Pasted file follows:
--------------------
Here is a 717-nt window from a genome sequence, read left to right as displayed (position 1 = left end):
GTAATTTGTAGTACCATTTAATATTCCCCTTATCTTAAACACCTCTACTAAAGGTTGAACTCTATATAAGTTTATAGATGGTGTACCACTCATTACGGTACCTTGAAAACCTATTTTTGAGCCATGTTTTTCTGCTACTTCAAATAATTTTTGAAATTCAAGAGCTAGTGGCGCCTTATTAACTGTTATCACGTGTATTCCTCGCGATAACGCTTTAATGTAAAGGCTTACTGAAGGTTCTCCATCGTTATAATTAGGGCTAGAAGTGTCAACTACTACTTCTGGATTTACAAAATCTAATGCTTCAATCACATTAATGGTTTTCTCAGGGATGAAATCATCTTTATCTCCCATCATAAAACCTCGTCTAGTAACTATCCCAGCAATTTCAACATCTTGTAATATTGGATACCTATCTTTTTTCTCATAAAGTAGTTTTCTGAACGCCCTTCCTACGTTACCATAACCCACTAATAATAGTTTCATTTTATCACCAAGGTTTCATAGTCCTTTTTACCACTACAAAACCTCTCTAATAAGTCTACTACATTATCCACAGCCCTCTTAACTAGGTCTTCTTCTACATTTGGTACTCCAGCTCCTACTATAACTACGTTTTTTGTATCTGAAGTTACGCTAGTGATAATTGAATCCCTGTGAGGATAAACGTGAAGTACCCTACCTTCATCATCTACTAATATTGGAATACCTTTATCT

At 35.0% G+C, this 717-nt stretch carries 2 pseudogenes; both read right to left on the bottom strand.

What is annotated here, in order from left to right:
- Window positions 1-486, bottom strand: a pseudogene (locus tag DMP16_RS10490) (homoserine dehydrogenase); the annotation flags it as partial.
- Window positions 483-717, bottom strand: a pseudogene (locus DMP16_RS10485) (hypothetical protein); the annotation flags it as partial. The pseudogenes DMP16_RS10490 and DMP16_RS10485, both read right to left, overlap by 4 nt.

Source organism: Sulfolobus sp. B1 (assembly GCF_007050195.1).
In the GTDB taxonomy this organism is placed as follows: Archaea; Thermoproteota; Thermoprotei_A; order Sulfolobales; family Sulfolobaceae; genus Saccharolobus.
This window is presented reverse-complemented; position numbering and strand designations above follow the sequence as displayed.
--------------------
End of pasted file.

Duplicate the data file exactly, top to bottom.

Here is a 717-nt window from a genome sequence, read left to right as displayed (position 1 = left end):
GTAATTTGTAGTACCATTTAATATTCCCCTTATCTTAAACACCTCTACTAAAGGTTGAACTCTATATAAGTTTATAGATGGTGTACCACTCATTACGGTACCTTGAAAACCTATTTTTGAGCCATGTTTTTCTGCTACTTCAAATAATTTTTGAAATTCAAGAGCTAGTGGCGCCTTATTAACTGTTATCACGTGTATTCCTCGCGATAACGCTTTAATGTAAAGGCTTACTGAAGGTTCTCCATCGTTATAATTAGGGCTAGAAGTGTCAACTACTACTTCTGGATTTACAAAATCTAATGCTTCAATCACATTAATGGTTTTCTCAGGGATGAAATCATCTTTATCTCCCATCATAAAACCTCGTCTAGTAACTATCCCAGCAATTTCAACATCTTGTAATATTGGATACCTATCTTTTTTCTCATAAAGTAGTTTTCTGAACGCCCTTCCTACGTTACCATAACCCACTAATAATAGTTTCATTTTATCACCAAGGTTTCATAGTCCTTTTTACCACTACAAAACCTCTCTAATAAGTCTACTACATTATCCACAGCCCTCTTAACTAGGTCTTCTTCTACATTTGGTACTCCAGCTCCTACTATAACTACGTTTTTTGTATCTGAAGTTACGCTAGTGATAATTGAATCCCTGTGAGGATAAACGTGAAGTACCCTACCTTCATCATCTACTAATATTGGAATACCTTTATCT

At 35.0% G+C, this 717-nt stretch carries 2 pseudogenes; both read right to left on the bottom strand.

What is annotated here, in order from left to right:
- Window positions 1-486, bottom strand: a pseudogene (locus tag DMP16_RS10490) (homoserine dehydrogenase); the annotation flags it as partial.
- Window positions 483-717, bottom strand: a pseudogene (locus DMP16_RS10485) (hypothetical protein); the annotation flags it as partial. The pseudogenes DMP16_RS10490 and DMP16_RS10485, both read right to left, overlap by 4 nt.

Source organism: Sulfolobus sp. B1 (assembly GCF_007050195.1).
In the GTDB taxonomy this organism is placed as follows: Archaea; Thermoproteota; Thermoprotei_A; order Sulfolobales; family Sulfolobaceae; genus Saccharolobus.
This window is presented reverse-complemented; position numbering and strand designations above follow the sequence as displayed.